Archive for the ‘breach of ethical policy’ Category
A 2011 paper about the crystal structure of a transcription regulator has been pulled by Molecules and Cells for “unethical behavior by the authors.”
The American Journal of Clinical Nutrition is retracting a paper that showed genetically engineered rice serves as an effective vitamin A supplement after a Massachusetts judge denied the first author’s motion for an injunction against the publisher.
The journal announced plans to retract the paper last year following allegations that the paper contained ethical mis-steps, such as not getting informed consent from the parents of children eating the rice, and faking ethics approval documents.
Last July, first author Guangwen Tang at Tufts University filed a complaint and motion for preliminary injunction against the journal’s publisher, the American Society for Nutrition, to stop the retraction.
According to the ASN, on July 17, a Massachusetts Superior Court “cleared the way” for the publisher to retract the paper. So they have, as of July 29. Here’s more from the retraction notice:
Evidence of poorly treated lab animals has led researchers to retract a 2014 article in Veterinary Pathology that explored the neurological effects of dehydration in squirrel monkeys.
The study was pulled after Frederick Wang, the former director of the New England Primate Research Center, unveiled reports of a dozen squirrel monkeys that were found dehydrated and dead in their cages or euthanized between 1999 and 2011.
Wang told the Boston Globe in April that “human error” and “inadequate animal care” might have compromised the results of the study:
In June, a paper in Tumor Biology was retracted for at least four reasons, including bad data and hiding a trial sponsor (Merck). Some people who contributed work weren’t cited; at least one author had no idea his name would be on it. And that’s just what they tell us in the notice.
Here’s the notice for “Neutropenia and invasive fungal infection in patients with hematological malignancies treated with chemotherapy: a multicenter, prospective, non-interventional study in China:” Read the rest of this entry »
Sometimes, retractions seem to have a juicy back story, but the explanation proves tantalizingly out of reach.
Such is the case for a law review retraction on a paper about reparations for human rights violations. After someone complained that author Gentian Zyberi “had not done sufficient justice to the substantial contribution” they made, the complainant refused both a co-author credit and a rewrite of the passages in question, insisting instead on a full retraction.
Guangwen Tang, a rice researcher at Tufts University, landed in hot water in 2012 after her team was accused of feeding Chinese children genetically modified Golden Rice without having obtained informed consent from the parents.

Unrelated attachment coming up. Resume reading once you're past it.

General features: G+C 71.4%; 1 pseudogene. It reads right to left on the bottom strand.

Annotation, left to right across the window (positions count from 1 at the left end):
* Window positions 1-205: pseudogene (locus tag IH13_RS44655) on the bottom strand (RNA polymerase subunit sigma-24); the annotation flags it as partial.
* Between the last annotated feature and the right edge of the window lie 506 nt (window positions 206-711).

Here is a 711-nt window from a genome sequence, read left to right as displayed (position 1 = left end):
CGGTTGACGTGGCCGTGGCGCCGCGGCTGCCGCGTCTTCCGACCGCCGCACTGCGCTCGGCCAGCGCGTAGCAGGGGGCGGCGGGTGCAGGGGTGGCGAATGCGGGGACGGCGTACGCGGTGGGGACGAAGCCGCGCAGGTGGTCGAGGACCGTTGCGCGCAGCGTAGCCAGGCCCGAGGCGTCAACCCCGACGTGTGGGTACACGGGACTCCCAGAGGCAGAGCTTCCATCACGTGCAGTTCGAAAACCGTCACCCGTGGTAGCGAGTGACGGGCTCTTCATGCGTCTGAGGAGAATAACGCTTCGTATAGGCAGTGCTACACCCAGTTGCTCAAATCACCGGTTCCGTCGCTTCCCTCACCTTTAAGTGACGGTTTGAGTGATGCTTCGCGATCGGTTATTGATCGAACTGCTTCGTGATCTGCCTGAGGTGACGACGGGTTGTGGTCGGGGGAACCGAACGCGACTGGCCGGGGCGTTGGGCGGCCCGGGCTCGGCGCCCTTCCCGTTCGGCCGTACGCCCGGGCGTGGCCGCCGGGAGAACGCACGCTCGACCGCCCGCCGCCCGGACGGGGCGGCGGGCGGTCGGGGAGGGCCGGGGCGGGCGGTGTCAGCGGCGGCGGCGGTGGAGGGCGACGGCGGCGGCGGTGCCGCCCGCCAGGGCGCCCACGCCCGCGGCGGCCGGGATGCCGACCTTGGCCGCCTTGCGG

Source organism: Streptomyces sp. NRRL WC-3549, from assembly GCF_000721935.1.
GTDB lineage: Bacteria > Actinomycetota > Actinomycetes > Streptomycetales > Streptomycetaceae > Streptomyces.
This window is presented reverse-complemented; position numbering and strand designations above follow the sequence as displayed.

Now, she’s suing both Tufts and the American Journal of Clinical Nutrition, which reportedly is retracting a paper, “ß-carotene in Golden Rice is as good as p-carotene in oil at providing vitamin A to children,” based on the federally funded research, claiming that the retraction would constitute defamation. (That retraction hasn’t happened yet.)
This isn’t the first time we’ve heard the retraction = defamation line. Readers might remember Ariel Fernandez, who threatened to sue us for writing about an expression of concern. Maybe a course on the Streisand Effect should be mandatory for PhD students?
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Ulrich Lichtenthaler, the management professor who has had a dozen papers retracted, has lost another.
Here’s the notice from the Academy of Management Journal for “Absorptive Capacity, Environmental Turbulence, and the Complementarity of Organizational Learning Processes:” Read the rest of this entry »
Synthesis and Reactivity in Inorganic, Metal-Organic, and Nano-Metal Chemistry is retracting three articles for duplication — redundancy the authors, chemical engineers at Islamic Azad University, in Shahreza, Iran, appear to have gotten around by reviewing their own manuscripts. But, if they did say so themselves, those papers were really something!
Here’s the retraction notice for two of the papers, both of which appeared in 2012 and which were cited seven times and once, respectively, according to Thomson Scientific’s Web of Knowledge:
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A group of international psychology researchers is retracting three papers in the wake of revelations that they failed to adequately safeguard the identities of the patients who participated in the studies.
So far, only one article has been formally retracted. That article, “Combining biofeedback and Narrative Exposure Therapy for persistent pain and PTSD in refugees: a pilot study,” appeared last year in the European Journal of Psychotramatology. Its authors were Naser Morina, Thomas Maier, Richard Bryant, Christine Knaevelsrud, Lutz Wittmann, Michael Rufer, Ulrich Schnyder and Julia Müller.
The French journal Biologie Aujourd’hui — Biology Today — has retracted an article it published earlier this year after learning of ethics violations, authorship issues with the paper and a problematic image.
The article, titled “Utilisation de dendrimères pour une nanomédecine innovatrice,” or “Using dendrimers for an innovative nanomedicine,” was written by Jean Pierre Majoral of the Laboratoire de Chimie de Coordination in Toulouse. (We haven’t been able to get our virtual hands on the paper yet.)